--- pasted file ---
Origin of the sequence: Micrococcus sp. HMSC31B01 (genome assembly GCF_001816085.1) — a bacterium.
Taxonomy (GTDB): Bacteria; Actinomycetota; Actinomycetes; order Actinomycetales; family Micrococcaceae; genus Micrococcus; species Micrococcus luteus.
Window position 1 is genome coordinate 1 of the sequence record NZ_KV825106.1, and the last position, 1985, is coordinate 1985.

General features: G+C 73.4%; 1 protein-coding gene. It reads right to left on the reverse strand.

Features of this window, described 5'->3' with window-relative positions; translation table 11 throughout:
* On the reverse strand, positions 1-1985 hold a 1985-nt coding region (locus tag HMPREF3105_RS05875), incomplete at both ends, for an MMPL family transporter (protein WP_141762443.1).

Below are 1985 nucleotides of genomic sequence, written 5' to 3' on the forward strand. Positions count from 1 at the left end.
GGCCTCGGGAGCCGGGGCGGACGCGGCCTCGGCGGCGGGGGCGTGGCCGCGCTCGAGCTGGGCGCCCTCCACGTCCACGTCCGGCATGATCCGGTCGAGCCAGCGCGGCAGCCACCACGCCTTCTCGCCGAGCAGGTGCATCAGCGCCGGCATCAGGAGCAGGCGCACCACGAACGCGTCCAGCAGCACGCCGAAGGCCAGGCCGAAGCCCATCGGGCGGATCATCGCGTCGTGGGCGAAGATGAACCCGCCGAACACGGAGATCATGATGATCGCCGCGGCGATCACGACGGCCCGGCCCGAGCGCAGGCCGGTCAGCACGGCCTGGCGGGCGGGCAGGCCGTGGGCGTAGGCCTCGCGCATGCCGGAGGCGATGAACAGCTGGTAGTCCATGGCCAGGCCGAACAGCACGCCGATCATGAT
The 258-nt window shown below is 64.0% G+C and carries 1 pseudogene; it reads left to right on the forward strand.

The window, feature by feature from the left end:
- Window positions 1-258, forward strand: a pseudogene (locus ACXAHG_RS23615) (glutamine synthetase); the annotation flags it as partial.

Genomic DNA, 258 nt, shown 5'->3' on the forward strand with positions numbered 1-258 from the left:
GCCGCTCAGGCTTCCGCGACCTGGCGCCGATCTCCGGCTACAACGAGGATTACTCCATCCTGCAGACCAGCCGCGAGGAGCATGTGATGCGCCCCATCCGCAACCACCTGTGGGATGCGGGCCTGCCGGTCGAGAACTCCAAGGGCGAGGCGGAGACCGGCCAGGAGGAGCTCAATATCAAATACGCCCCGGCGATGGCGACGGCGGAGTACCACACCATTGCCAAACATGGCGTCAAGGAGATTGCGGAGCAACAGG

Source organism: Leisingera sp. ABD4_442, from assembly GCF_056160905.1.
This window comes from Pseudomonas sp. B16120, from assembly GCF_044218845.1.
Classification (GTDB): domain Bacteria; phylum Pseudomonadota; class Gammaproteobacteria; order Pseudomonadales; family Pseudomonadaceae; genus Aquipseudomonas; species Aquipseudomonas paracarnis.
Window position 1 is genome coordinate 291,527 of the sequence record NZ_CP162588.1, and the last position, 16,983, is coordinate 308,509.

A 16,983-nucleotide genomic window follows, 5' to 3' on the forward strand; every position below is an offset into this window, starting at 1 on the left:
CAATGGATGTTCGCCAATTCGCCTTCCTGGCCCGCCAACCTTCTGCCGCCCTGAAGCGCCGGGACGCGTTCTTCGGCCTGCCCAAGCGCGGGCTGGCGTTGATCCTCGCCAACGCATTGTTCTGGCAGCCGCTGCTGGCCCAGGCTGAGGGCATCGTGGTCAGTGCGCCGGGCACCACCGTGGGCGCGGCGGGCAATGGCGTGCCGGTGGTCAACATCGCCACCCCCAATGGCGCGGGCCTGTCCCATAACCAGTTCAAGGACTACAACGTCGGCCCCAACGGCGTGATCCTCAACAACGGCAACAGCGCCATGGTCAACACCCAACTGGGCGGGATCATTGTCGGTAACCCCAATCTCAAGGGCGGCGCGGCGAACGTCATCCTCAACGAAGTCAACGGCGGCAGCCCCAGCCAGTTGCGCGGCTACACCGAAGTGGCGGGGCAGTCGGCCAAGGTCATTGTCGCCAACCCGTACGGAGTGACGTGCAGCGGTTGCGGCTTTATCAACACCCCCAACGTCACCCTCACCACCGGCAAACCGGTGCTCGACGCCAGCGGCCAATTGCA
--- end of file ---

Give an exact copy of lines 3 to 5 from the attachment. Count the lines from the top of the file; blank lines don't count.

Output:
Window position 1 is genome coordinate 1 of the sequence record NZ_KV825106.1, and the last position, 1985, is coordinate 1985.

General features: G+C 73.4%; 1 protein-coding gene. It reads right to left on the reverse strand.

Features of this window, described 5'->3' with window-relative positions; translation table 11 throughout: